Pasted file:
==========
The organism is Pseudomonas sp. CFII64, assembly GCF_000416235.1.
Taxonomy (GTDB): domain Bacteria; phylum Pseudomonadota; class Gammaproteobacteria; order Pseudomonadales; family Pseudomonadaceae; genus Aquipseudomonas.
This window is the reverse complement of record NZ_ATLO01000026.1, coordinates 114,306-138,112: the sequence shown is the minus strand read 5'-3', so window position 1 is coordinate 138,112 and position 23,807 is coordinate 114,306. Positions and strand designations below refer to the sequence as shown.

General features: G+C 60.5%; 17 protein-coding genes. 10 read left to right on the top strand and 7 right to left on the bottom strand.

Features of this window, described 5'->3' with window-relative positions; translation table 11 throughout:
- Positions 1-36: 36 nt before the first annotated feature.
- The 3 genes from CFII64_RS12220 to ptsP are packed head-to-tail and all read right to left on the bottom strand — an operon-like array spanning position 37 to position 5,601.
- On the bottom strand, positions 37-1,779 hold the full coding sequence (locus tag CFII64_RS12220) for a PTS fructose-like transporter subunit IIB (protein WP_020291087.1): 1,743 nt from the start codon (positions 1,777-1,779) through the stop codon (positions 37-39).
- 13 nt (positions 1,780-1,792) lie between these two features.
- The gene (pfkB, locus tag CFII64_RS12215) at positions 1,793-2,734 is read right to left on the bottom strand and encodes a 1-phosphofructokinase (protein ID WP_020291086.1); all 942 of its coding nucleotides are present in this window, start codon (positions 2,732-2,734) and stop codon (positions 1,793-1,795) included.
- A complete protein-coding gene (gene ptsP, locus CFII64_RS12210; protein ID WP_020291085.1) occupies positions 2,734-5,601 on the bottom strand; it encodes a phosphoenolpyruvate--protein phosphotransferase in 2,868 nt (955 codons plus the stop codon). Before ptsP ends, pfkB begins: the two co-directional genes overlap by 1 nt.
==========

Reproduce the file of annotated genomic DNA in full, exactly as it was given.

The organism is Pseudomonas sp. CFII64, assembly GCF_000416235.1.
Taxonomy (GTDB): domain Bacteria; phylum Pseudomonadota; class Gammaproteobacteria; order Pseudomonadales; family Pseudomonadaceae; genus Aquipseudomonas.
This window is the reverse complement of record NZ_ATLO01000026.1, coordinates 114,306-138,112: the sequence shown is the minus strand read 5'-3', so window position 1 is coordinate 138,112 and position 23,807 is coordinate 114,306. Positions and strand designations below refer to the sequence as shown.

General features: G+C 60.5%; 17 protein-coding genes. 10 read left to right on the top strand and 7 right to left on the bottom strand.

Features of this window, described 5'->3' with window-relative positions; translation table 11 throughout:
- Positions 1-36: 36 nt before the first annotated feature.
- The 3 genes from CFII64_RS12220 to ptsP are packed head-to-tail and all read right to left on the bottom strand — an operon-like array spanning position 37 to position 5,601.
- On the bottom strand, positions 37-1,779 hold the full coding sequence (locus tag CFII64_RS12220) for a PTS fructose-like transporter subunit IIB (protein WP_020291087.1): 1,743 nt from the start codon (positions 1,777-1,779) through the stop codon (positions 37-39).
- 13 nt (positions 1,780-1,792) lie between these two features.
- The gene (pfkB, locus tag CFII64_RS12215) at positions 1,793-2,734 is read right to left on the bottom strand and encodes a 1-phosphofructokinase (protein ID WP_020291086.1); all 942 of its coding nucleotides are present in this window, start codon (positions 2,732-2,734) and stop codon (positions 1,793-1,795) included.
- A complete protein-coding gene (gene ptsP, locus CFII64_RS12210; protein ID WP_020291085.1) occupies positions 2,734-5,601 on the bottom strand; it encodes a phosphoenolpyruvate--protein phosphotransferase in 2,868 nt (955 codons plus the stop codon). Before ptsP ends, pfkB begins: the two co-directional genes overlap by 1 nt.